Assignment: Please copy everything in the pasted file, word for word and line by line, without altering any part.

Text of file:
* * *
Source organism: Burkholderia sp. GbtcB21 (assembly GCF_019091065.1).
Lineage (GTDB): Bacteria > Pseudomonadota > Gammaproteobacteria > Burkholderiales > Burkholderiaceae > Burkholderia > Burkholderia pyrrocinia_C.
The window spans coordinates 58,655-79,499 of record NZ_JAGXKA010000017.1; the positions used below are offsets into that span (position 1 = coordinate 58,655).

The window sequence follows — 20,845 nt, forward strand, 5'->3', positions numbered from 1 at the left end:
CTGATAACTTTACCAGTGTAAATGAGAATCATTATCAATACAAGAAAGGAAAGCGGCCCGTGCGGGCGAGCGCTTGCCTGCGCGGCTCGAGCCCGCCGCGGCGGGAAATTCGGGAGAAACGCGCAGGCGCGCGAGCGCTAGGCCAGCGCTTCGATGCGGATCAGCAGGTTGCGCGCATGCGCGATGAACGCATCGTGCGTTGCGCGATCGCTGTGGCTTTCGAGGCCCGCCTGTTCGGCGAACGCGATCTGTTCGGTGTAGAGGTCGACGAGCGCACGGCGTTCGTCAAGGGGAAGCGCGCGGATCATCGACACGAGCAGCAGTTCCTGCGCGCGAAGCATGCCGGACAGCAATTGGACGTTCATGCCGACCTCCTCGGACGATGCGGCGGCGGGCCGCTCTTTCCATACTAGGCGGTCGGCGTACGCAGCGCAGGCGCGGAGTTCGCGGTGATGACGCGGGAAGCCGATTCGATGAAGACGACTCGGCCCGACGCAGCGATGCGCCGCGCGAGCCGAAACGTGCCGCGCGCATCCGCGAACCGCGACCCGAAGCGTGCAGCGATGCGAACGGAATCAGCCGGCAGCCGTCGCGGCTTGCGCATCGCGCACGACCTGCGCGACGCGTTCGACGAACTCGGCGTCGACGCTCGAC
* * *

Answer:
Source organism: Burkholderia sp. GbtcB21 (assembly GCF_019091065.1).
Lineage (GTDB): Bacteria > Pseudomonadota > Gammaproteobacteria > Burkholderiales > Burkholderiaceae > Burkholderia > Burkholderia pyrrocinia_C.
The window spans coordinates 58,655-79,499 of record NZ_JAGXKA010000017.1; the positions used below are offsets into that span (position 1 = coordinate 58,655).

The window sequence follows — 20,845 nt, forward strand, 5'->3', positions numbered from 1 at the left end:
CTGATAACTTTACCAGTGTAAATGAGAATCATTATCAATACAAGAAAGGAAAGCGGCCCGTGCGGGCGAGCGCTTGCCTGCGCGGCTCGAGCCCGCCGCGGCGGGAAATTCGGGAGAAACGCGCAGGCGCGCGAGCGCTAGGCCAGCGCTTCGATGCGGATCAGCAGGTTGCGCGCATGCGCGATGAACGCATCGTGCGTTGCGCGATCGCTGTGGCTTTCGAGGCCCGCCTGTTCGGCGAACGCGATCTGTTCGGTGTAGAGGTCGACGAGCGCACGGCGTTCGTCAAGGGGAAGCGCGCGGATCATCGACACGAGCAGCAGTTCCTGCGCGCGAAGCATGCCGGACAGCAATTGGACGTTCATGCCGACCTCCTCGGACGATGCGGCGGCGGGCCGCTCTTTCCATACTAGGCGGTCGGCGTACGCAGCGCAGGCGCGGAGTTCGCGGTGATGACGCGGGAAGCCGATTCGATGAAGACGACTCGGCCCGACGCAGCGATGCGCCGCGCGAGCCGAAACGTGCCGCGCGCATCCGCGAACCGCGACCCGAAGCGTGCAGCGATGCGAACGGAATCAGCCGGCAGCCGTCGCGGCTTGCGCATCGCGCACGACCTGCGCGACGCGTTCGACGAACTCGGCGTCGACGCTCGAC